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Quadratic Functions and Parabolas
• Parabolas
• Quadratic equations and functions
• Graphs of quadratic functions
• Applications
Quadratic Functions and Expressions
A quadratic function has two forms:
• f(x) = ax^2 +bx+c (standard form)
• f(x) = a(x − h)^2 +k (vertexaxis form)
The graph of a quadratic function is a parabola. It is easy to
graph a quadratic function if it is expressed in the vertexaxis
form.
Graphing a quadratic function
The vertex is the point at (2, 4)
The axis of symmetry is the vertical line x = 2
Graphing a quadratic function
y = 2(x+3)^2 − 5
The vertex is the point at
The axis of symmetry is the vertical line
Graphing a quadratic function
The general case
y = a(x − h)^2 +k
The vertex is the point at (h, k)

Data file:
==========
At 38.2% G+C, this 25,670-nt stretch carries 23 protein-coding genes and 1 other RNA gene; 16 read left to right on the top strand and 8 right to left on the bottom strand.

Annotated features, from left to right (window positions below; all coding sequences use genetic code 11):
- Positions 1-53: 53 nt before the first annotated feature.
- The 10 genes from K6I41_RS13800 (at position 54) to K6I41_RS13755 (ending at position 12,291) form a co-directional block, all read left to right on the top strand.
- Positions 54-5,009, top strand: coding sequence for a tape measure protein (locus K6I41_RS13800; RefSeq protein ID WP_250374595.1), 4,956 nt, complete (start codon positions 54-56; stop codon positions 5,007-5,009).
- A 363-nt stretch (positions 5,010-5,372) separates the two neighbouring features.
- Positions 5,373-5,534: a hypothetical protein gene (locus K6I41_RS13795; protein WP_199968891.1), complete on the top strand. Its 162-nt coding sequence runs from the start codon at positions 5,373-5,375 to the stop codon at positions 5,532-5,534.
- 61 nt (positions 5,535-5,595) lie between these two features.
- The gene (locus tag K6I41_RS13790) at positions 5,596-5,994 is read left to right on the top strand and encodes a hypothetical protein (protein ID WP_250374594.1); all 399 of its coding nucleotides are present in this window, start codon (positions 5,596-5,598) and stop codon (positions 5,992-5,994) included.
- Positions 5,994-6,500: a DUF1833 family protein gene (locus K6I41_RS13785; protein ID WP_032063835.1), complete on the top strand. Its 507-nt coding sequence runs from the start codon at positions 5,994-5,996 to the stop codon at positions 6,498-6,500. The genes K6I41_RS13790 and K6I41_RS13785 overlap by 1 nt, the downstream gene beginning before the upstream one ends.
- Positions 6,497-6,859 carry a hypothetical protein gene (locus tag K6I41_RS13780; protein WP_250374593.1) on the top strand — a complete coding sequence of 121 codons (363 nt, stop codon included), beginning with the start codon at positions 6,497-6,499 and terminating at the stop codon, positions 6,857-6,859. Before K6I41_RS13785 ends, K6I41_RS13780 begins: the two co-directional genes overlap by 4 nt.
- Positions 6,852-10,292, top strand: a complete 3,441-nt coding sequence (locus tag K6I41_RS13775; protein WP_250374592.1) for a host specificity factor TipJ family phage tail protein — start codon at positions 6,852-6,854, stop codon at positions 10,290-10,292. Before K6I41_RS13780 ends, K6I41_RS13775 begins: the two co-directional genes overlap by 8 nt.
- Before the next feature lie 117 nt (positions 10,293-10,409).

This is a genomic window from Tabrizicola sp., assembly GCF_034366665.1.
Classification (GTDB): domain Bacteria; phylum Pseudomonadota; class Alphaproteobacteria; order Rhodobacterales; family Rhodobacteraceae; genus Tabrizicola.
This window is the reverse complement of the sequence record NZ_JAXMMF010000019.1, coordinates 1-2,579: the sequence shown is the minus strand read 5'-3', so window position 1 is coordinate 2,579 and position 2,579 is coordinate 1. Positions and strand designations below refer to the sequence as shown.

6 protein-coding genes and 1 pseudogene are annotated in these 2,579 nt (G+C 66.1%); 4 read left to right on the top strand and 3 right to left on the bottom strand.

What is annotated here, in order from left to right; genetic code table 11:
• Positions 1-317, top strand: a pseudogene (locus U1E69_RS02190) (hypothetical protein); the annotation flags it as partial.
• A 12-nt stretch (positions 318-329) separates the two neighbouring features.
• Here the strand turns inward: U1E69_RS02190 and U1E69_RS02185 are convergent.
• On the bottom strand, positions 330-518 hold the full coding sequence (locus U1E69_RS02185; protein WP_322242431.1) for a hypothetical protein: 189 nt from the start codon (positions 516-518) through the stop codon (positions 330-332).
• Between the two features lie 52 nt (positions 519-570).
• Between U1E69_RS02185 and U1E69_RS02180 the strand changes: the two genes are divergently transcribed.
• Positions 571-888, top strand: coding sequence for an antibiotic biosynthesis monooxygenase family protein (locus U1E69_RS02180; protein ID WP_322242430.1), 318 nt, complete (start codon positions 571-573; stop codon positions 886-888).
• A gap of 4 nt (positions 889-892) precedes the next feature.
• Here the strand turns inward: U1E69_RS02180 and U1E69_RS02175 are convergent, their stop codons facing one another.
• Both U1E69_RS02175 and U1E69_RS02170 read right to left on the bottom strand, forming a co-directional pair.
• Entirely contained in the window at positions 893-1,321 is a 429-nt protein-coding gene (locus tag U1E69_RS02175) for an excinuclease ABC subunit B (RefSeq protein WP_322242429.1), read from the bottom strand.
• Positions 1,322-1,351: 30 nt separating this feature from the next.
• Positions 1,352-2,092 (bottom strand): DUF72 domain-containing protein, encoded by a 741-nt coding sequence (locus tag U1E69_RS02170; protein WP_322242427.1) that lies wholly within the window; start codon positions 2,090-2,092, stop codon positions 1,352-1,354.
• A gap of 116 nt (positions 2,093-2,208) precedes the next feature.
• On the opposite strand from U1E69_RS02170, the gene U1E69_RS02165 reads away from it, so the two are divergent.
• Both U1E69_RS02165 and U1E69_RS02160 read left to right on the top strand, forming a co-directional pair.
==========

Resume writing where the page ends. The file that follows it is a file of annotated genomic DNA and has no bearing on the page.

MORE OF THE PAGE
The axis of symmetry is the vertical line
If a > 0, the parabola opens upward.
If a < 0, the parabola opens downward.
Questions:
• Does the graph of f(x) = 5(x − 1)^2 + 8 open upward or
downward?
• Does the graph of open upward or
downward?
• What is the equation for the axis of symmetry for the graph
of f(x) = 5(x − 1)^2 +8?
• What are the coordinates of the vertex of the graph of
?
Completing the square
How to change the standard form for the function into the vertexaxis
form.
Example: f(x) = x^2 − 6x+10
Change into vertex axis form.
Problem: Change to vertexaxis form by completing the square:
f(x) = x^2 +4x − 5
Problem: Change to vertexaxis form by completing the square:
f(x) = −x^2 − 10x+1
Problem: Change to vertexaxis form by completing the square:
f(x) = 3x^2 +6x+1
Problem: Change to vertexaxis form by completing the square:
f(x) = 5x^2 − 30x+11
The general quadratic function:
f(x) = ax^2 +bx+c
The quadratic formula tells you the solutions to f(x) = 0,
which is the same as locating the x intercepts on the graph :
Example: Solve
2x^2 − 5x −3 = 0,
for x.
a = 2, b= −5, c = −3
So x = 3 and x = 1/2 are the solutions .
Example: Solve
x^2 − 5x −5 = 0,
for x.
a = , b= , c =
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